As we get closer to December and the Paris climate conference, it might be natural to hope for a diplomatic leader to emerge that might be able bring the nations together and save the world from catastrophic warming. In a worthy twist, that role appears to be falling to Pope Francis I, the head of the Catholic Church and its 1.2 billion adherents.
On April 28th, Francis convened a one-day summit at the Vatican under the auspices of the Vatican's Pontifical Academy of Sciences, attended by scientists, politicians, CEOs and representatives from other religions, with U.N. Secretary General Ban Ki-moon delivering the opening address. The summit, called "Protect the Earth, Dignify Humanity", covered not only climate change but sustainable development, social justice and human trafficking. The result is to be a Papal Encyclical on climate change expected for this summer. Its message is likely foreshadowed by the conference's closing statement, the Declaration of Religious Leaders, Political Leaders, Business Leaders, Scientists and Development Practitioners.
We the undersigned have assembled at the Pontifical Academies of Sciences and Social Sciences to address the challenges of human-induced climate change, extreme poverty, and social marginalization, including human trafficking, in the context of sustainable development. We join together from many faiths and walks of life, reflecting humanity’s shared yearning for peace, happiness, prosperity, justice, and environmental sustainability. We have considered the overwhelming scientific evidence regarding human-induced climate change, the loss of biodiversity, and the vulnerabilities of the poor to economic, social, and environmental shocks. ...
In this core moral space, the world’s religions play a very vital role. These traditions all affirm the inherent dignity of every individual linked to the common good of all humanity. They affirm the beauty, wonder, and inherent goodness of the natural world, and appreciate that it is a precious gift entrusted to our common care, making it our moral duty to respect rather than ravage the garden that is our home.
Many participants and observers were effusive. "At the climate confab, I became a believer again," writes attendee Michael Shank. "Throughout the day I witnessed multiple about-faces of previously cynical staff rapidly turning toward optimism." "I could become a Catholic because of this Pope,” said Al Gore, apparently seriously. "I know the vast majority of my Catholic friends are just thrilled to the marrow of their bones that he is providing this kind of spiritual leadership." A survey of Catholics in England and Wales found that a third would change their lifestyle if the Pope called for it.
Conservatives and climate change deniers were on the other hand predictably fuming. The Heartland Institute invited lots of mockery by sending "real scientists" to try and correct the Pope's thinking. Vocal denier Christopher Monckton, himself a Catholic, held a press conference outside the summit calling on the Pope to stop bullying skeptics and implicitly comparing himself to Galileo. Monckton is far from the only Catholic denier who might be in a bind, and in America this could have real consequences. Marco Rubio, a 2016 presidential contender, has a long history of denial. A spokesperson for the ultra-conservative Cornwall Alliance didn't pull his punches, telling to pope to "back off." The backlash against the Pope drew a sharp rebuttal from one adviser; Cardinal Oscar Rodríguez Maradiaga told journalists that “the ideology surrounding environmental issues is too tied to a capitalism that doesn’t want to stop ruining the environment because they don’t want to give up their profits.” But another likely presidential candidate, Jeb Bush, seemed to echo some of the Declaration's sentiments while giving the commencement address at Liberty University last week,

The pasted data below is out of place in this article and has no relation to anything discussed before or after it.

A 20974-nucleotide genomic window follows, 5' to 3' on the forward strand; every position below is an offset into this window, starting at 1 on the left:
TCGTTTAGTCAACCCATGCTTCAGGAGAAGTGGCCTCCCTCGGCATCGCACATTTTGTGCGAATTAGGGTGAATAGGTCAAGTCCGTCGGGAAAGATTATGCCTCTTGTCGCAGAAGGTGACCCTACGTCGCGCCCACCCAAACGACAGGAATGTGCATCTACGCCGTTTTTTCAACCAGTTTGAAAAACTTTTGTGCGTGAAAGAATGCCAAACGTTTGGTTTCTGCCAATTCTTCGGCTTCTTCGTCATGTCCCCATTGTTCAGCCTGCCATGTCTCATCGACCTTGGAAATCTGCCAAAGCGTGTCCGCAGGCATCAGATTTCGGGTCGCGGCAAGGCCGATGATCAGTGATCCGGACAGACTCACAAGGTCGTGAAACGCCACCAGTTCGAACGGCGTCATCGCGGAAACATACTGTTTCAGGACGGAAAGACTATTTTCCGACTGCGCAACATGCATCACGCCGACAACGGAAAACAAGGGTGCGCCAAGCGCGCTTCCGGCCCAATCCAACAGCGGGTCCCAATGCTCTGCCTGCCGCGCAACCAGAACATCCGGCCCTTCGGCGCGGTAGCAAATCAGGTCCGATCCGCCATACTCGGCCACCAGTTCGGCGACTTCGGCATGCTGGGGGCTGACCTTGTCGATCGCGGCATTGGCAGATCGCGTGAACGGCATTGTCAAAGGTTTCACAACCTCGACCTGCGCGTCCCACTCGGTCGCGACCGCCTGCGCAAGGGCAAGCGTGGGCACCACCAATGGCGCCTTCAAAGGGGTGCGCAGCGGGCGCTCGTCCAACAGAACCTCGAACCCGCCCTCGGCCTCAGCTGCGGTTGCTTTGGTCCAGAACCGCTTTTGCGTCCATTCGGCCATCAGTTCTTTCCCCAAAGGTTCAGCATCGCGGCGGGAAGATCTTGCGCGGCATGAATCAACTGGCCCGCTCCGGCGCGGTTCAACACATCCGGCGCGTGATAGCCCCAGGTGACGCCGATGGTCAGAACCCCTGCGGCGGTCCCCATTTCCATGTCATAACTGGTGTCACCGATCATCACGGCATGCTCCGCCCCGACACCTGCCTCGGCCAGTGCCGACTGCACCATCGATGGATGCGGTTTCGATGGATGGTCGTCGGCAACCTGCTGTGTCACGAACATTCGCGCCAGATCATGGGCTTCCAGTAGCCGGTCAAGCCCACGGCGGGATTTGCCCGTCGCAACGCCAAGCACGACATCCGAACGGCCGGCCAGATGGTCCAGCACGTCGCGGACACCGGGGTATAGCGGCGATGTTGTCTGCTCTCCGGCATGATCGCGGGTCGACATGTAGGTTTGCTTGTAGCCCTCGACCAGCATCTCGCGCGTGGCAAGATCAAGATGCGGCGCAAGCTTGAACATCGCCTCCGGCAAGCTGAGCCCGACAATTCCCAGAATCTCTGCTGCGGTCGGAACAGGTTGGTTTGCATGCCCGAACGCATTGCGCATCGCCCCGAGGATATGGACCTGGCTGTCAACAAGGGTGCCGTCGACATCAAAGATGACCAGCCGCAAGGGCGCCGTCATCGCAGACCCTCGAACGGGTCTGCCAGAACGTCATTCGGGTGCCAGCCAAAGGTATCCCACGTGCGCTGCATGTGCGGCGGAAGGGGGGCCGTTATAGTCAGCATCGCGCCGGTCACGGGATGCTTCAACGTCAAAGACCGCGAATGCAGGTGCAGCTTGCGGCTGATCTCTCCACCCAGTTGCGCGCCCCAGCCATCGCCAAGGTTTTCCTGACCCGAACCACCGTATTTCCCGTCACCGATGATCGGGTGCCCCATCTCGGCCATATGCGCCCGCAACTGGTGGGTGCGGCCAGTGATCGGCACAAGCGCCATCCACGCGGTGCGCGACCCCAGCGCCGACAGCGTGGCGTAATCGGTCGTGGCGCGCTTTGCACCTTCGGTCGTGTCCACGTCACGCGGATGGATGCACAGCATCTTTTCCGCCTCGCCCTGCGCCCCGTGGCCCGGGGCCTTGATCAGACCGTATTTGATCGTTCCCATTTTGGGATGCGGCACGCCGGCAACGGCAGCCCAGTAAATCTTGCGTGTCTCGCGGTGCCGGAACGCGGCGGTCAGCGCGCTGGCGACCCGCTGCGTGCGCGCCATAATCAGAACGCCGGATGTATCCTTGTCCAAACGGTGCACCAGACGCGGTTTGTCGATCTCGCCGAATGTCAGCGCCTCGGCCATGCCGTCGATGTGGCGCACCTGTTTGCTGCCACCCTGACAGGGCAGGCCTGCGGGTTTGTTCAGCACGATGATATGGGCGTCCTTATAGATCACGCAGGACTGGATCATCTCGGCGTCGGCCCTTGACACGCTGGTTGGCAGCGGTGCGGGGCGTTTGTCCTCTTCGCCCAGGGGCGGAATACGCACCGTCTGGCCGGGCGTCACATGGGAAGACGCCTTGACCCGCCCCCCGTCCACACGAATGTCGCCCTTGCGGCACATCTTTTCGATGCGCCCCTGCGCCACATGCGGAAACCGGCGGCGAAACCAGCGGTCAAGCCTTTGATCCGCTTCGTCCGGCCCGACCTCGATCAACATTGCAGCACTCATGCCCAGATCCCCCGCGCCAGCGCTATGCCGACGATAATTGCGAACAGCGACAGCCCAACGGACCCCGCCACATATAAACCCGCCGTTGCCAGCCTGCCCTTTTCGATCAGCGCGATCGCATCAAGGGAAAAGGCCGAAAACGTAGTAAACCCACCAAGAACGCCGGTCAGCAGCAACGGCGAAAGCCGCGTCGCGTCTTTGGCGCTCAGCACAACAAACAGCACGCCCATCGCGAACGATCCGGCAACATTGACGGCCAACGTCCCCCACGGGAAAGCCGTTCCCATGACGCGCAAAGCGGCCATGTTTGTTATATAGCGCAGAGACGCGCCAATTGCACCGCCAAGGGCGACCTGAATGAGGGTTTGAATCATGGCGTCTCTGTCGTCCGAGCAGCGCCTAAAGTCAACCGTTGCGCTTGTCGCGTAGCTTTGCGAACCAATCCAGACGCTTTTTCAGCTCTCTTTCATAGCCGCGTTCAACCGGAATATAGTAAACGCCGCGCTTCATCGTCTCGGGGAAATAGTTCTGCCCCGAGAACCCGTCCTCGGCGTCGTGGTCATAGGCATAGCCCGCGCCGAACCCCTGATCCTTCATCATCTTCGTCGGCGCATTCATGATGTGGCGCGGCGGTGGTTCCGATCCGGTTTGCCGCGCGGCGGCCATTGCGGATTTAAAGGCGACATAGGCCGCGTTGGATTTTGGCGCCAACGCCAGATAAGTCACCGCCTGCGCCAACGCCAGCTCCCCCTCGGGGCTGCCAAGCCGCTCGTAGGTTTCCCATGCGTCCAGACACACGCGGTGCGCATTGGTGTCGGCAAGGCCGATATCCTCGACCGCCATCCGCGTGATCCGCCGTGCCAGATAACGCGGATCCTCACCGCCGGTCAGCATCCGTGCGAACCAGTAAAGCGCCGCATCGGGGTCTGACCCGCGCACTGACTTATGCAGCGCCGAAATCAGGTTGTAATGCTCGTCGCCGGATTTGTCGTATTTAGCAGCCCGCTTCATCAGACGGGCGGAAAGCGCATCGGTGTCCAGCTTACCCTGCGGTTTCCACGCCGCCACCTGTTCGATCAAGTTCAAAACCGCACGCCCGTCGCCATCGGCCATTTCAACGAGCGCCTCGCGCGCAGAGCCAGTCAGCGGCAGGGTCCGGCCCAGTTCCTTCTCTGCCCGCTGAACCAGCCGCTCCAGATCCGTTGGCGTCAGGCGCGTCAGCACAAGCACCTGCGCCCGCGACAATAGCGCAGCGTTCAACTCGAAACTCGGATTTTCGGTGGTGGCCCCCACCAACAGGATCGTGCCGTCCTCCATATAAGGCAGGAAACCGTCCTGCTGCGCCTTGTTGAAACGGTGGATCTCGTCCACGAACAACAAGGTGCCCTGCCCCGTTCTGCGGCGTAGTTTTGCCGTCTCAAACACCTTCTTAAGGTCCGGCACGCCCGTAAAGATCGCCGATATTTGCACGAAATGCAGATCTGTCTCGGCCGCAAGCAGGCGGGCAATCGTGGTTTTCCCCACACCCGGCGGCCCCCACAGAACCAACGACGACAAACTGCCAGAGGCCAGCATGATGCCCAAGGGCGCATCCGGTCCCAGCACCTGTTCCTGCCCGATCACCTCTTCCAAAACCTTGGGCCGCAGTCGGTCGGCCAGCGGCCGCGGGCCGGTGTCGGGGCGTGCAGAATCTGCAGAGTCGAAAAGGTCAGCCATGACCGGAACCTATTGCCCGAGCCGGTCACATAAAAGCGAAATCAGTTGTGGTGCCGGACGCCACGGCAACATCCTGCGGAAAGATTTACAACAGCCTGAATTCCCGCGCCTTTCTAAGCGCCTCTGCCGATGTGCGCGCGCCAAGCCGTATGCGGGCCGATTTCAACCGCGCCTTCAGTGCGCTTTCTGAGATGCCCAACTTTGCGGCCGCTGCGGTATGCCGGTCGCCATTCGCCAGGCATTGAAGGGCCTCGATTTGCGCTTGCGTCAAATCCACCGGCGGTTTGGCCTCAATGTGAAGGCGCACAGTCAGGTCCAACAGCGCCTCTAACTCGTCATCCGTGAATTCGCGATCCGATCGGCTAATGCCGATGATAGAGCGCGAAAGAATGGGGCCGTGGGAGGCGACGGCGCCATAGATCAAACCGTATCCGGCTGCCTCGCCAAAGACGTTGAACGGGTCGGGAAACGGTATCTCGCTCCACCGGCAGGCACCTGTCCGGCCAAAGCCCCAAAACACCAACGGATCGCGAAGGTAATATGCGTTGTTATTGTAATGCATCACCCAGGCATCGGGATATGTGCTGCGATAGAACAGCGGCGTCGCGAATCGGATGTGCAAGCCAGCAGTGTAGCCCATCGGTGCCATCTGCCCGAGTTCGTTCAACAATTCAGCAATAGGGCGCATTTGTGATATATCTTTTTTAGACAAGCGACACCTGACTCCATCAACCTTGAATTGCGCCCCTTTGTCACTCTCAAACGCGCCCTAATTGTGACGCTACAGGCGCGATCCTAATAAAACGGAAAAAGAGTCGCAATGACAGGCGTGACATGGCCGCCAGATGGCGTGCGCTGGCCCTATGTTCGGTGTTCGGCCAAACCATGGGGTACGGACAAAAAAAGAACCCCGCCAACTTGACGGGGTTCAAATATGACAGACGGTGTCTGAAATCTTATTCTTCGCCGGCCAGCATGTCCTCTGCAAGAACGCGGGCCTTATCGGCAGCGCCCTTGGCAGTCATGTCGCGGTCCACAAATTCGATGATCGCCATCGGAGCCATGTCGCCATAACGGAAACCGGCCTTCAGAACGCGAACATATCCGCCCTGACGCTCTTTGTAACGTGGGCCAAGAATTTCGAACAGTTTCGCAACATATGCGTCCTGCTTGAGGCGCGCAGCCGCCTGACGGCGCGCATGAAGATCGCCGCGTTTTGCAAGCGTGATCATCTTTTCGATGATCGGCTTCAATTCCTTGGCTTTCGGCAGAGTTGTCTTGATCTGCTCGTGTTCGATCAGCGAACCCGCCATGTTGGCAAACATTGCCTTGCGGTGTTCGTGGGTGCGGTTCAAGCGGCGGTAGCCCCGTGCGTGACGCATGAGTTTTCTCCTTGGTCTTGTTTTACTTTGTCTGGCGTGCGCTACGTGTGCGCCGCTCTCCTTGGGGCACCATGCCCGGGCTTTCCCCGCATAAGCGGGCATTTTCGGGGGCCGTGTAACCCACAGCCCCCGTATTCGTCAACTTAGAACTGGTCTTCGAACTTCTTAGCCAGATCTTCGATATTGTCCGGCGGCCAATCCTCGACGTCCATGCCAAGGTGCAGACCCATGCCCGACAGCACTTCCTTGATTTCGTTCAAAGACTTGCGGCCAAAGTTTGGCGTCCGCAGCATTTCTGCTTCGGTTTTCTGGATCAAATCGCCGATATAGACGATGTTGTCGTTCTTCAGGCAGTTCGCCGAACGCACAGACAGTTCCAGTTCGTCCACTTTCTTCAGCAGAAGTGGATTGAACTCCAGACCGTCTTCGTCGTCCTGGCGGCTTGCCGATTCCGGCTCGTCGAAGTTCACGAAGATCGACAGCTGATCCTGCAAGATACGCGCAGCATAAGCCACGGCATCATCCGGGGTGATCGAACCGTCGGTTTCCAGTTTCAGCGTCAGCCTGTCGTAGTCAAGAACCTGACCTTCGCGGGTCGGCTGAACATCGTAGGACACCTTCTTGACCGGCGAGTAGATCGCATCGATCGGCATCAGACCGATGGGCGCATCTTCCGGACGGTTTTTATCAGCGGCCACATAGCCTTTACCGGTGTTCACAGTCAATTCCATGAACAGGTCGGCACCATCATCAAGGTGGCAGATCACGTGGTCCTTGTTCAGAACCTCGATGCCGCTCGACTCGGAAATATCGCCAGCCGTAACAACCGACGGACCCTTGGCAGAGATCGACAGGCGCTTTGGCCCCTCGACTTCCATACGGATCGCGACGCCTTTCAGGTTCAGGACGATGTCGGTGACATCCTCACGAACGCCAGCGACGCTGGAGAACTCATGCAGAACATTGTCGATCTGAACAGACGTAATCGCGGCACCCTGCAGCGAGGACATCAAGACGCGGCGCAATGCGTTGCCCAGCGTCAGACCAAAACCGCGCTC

Christians see in nature and all God’s creatures designs grander than any of man’s own devising, the endless glorious work of the Lord of Life. Men and women of your generation are striving to be protectors of Creation, instead of just users. Good shepherds, instead of just hirelings. And that moral vision can make all the difference.
Does the road to Paris lead through Rome? The power of the Vatican's move may not lie so much in its restatement of the scientific consensus but in its moral force. The Catholic Church has a rather conflicted relationship with science, from its inability to come to terms with evolution to its refusal to make concessions on birth control. But could the clarity of purpose emerging from the Vatican help moderate the endless rancor of mainstream climate change debates? Will the Pope really be able to convince anyone to make the necessary changes? Will the Papal Encyclical bridge the gap between conservatism and climate change skepticism? Does science really need a moral element, and even the help of a religion, to get its message across? Let us know your thoughts in the comments below!